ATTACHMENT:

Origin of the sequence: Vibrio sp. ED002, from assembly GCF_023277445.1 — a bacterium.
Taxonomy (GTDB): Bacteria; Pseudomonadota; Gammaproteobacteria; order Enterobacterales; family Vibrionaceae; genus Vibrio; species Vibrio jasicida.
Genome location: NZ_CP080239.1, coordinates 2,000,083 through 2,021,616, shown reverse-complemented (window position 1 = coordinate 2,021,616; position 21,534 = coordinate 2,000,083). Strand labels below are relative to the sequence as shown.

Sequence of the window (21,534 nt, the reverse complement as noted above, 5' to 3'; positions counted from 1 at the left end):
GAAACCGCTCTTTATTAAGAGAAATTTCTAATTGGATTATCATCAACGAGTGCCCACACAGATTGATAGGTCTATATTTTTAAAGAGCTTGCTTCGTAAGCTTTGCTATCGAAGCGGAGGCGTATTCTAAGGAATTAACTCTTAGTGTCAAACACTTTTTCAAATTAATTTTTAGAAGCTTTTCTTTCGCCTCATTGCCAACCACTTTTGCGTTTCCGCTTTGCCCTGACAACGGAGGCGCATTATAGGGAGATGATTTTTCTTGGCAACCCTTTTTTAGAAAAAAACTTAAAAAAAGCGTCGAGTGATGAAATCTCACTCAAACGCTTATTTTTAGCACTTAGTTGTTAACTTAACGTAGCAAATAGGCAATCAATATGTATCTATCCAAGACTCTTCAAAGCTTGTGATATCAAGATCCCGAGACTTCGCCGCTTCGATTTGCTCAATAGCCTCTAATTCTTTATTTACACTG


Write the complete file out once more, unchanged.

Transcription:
Origin of the sequence: Vibrio sp. ED002, from assembly GCF_023277445.1 — a bacterium.
Taxonomy (GTDB): Bacteria; Pseudomonadota; Gammaproteobacteria; order Enterobacterales; family Vibrionaceae; genus Vibrio; species Vibrio jasicida.
Genome location: NZ_CP080239.1, coordinates 2,000,083 through 2,021,616, shown reverse-complemented (window position 1 = coordinate 2,021,616; position 21,534 = coordinate 2,000,083). Strand labels below are relative to the sequence as shown.

Sequence of the window (21,534 nt, the reverse complement as noted above, 5' to 3'; positions counted from 1 at the left end):
GAAACCGCTCTTTATTAAGAGAAATTTCTAATTGGATTATCATCAACGAGTGCCCACACAGATTGATAGGTCTATATTTTTAAAGAGCTTGCTTCGTAAGCTTTGCTATCGAAGCGGAGGCGTATTCTAAGGAATTAACTCTTAGTGTCAAACACTTTTTCAAATTAATTTTTAGAAGCTTTTCTTTCGCCTCATTGCCAACCACTTTTGCGTTTCCGCTTTGCCCTGACAACGGAGGCGCATTATAGGGAGATGATTTTTCTTGGCAACCCTTTTTTAGAAAAAAACTTAAAAAAAGCGTCGAGTGATGAAATCTCACTCAAACGCTTATTTTTAGCACTTAGTTGTTAACTTAACGTAGCAAATAGGCAATCAATATGTATCTATCCAAGACTCTTCAAAGCTTGTGATATCAAGATCCCGAGACTTCGCCGCTTCGATTTGCTCAATAGCCTCTAATTCTTTATTTACACTG